Asana, Yoga

Root to Extend, Find Steadiness and Ease

May 25, 2015
Tree

It has been a beautiful weekend so far, and there is still another whole day to dive into. I am hoping to have a short yoga sequence ready to post up next week, with the help of my wonderful videographer/husband/tech guru. If you are interested in dabbling in some yoga (or if you already have an established practice, and want a review), here are some basics tips and tools for starting a physical asana practice.

  • Roots and extension: Try to approach any posture in a yoga sequence from the ground up, no matter the difficulty. Creating stability in the base of a pose will keep you safe and strong through the rest of the body. In a standing pose, root firmly and evenly through the corners of the feet. I typically teach the foot as having three corners: the center of the heel, behind the ball of the big toe, and behind the ball of the pinky toe. By pressing down through these three points evenly, you can learn to activate the three arches on the bottom of the foot. This will help to create a stable dome architecture at the bottom of the foot, and will start to activate the muscles of the lower legs. At the same time you are rooting down through the lower body, extend up through the upper body. This may mean extending the crown of the head or the hands towards the ceiling, depending on the pose. The opposition of rooting and extending will help to create more space in the body, including the spine, helping to reverse some of the compressive effects of sitting or standing unevenly during the day. The same idea can be applied to arm balances and seated postures. An added benefit of rooting and reaching is it will decrease the weight being poured into the wrists in poses like arm balances or planks, Rooting evenly through the three corners of the feet in standing poses will help you find proper alignment, avoiding pain in the knee and ankles.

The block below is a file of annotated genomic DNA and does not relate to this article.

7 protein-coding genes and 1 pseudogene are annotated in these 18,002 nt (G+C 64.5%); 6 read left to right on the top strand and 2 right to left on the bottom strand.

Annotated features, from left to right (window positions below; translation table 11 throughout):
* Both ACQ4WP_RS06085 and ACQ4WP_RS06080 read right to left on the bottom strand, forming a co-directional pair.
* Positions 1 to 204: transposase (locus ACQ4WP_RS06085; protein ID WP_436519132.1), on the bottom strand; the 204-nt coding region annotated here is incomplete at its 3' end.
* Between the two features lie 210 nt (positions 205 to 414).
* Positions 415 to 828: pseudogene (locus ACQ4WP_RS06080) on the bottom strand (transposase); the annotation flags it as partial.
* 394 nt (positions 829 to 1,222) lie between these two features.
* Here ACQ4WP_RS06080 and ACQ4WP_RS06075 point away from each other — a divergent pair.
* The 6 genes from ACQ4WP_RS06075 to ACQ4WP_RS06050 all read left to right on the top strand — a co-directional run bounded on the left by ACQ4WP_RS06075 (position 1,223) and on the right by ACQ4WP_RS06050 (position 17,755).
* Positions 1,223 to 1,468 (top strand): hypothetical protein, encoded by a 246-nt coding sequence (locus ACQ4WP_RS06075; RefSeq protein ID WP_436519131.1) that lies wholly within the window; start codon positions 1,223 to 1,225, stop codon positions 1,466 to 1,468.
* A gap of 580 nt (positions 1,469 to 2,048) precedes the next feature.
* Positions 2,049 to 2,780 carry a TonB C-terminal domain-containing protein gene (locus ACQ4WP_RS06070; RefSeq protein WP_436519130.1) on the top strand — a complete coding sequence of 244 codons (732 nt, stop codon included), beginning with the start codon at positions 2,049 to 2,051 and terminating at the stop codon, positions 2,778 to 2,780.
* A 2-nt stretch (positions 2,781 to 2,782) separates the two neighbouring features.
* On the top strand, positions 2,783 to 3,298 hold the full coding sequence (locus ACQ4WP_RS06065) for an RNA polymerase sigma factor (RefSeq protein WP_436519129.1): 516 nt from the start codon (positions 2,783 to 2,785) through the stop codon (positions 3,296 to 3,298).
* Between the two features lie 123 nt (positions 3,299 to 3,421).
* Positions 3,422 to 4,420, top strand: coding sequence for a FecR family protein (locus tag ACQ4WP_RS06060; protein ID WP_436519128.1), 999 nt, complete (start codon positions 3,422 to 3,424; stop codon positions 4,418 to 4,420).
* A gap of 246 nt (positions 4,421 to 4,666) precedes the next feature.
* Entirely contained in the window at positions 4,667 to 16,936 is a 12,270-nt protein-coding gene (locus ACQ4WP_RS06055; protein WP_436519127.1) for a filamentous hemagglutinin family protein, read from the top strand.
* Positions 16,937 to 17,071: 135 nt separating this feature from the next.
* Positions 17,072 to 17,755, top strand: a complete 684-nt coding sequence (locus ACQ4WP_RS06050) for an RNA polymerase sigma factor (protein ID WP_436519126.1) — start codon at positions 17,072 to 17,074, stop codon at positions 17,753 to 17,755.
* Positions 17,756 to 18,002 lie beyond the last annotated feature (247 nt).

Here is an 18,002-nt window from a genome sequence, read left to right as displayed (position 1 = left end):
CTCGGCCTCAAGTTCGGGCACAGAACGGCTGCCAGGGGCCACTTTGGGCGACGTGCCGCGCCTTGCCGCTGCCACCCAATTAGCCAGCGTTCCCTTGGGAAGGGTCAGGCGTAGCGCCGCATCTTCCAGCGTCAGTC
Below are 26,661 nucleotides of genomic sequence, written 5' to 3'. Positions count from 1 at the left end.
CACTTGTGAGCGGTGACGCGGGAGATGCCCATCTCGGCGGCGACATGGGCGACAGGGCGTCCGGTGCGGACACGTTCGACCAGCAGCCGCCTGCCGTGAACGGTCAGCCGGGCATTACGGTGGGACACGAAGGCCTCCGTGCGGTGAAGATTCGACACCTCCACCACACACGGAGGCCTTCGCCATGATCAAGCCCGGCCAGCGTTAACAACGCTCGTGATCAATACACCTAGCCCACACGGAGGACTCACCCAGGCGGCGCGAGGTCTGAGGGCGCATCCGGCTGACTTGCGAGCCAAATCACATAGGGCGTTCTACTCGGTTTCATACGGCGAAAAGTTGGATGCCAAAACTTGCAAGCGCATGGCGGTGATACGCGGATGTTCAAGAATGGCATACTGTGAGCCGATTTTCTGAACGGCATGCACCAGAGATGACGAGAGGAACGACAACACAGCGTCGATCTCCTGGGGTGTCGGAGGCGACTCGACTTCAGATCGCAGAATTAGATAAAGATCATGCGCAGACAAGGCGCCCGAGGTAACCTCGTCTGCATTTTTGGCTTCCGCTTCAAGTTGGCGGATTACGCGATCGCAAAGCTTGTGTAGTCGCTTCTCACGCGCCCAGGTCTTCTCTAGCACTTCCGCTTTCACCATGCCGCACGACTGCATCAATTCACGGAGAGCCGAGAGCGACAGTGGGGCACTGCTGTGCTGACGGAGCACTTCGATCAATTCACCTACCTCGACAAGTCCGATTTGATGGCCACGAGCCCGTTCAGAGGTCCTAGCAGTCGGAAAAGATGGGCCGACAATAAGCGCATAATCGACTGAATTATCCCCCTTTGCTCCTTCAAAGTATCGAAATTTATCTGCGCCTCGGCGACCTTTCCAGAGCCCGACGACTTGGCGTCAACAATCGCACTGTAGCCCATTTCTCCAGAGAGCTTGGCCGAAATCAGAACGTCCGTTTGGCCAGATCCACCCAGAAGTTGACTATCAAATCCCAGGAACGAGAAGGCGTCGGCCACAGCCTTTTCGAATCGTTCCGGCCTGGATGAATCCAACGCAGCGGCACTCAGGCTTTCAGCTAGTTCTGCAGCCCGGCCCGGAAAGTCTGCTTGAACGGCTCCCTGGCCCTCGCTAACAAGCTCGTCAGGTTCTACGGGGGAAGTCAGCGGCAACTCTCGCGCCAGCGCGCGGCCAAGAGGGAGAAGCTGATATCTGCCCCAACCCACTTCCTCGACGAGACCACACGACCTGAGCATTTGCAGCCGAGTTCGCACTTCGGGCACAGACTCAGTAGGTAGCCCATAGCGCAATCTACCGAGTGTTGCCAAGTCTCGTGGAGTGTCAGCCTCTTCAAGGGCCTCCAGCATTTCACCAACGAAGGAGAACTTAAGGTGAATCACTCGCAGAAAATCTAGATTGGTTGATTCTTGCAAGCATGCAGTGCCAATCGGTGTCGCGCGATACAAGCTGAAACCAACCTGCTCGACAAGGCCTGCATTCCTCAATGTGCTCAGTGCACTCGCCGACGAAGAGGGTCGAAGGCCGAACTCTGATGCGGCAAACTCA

• Sthira/Sukha: In the Yoga Sutras of Patanjali (an important text on the practice of yoga originating about 2000 years ago), the practice of asana is only mentioned directly once, in line 46 of the second book. The sutra says “sthira, sukham, asanam”. Translated from sanskrit, this sutra speaks of finding both steadiness (sthira) and ease (sukha) in one’s posture. Patanjali is mostly speaking of finding this balance between relaxation and strength in a seated posture for meditation, but yoga has evolved to include many more postures, as we all know! T.K.V. Desikachar, author of The Heart of Yoga: Developing a Personal Practice, explains this sutra by saying, “It is attention without tension, loosening up without slackness.” Finding a balance between these two opposing characteristics in an asana will keep the pose strong without creating needless stress.

Check in next week for some introductory videos! I hope you are having a fantastic Memorial Day weekend.

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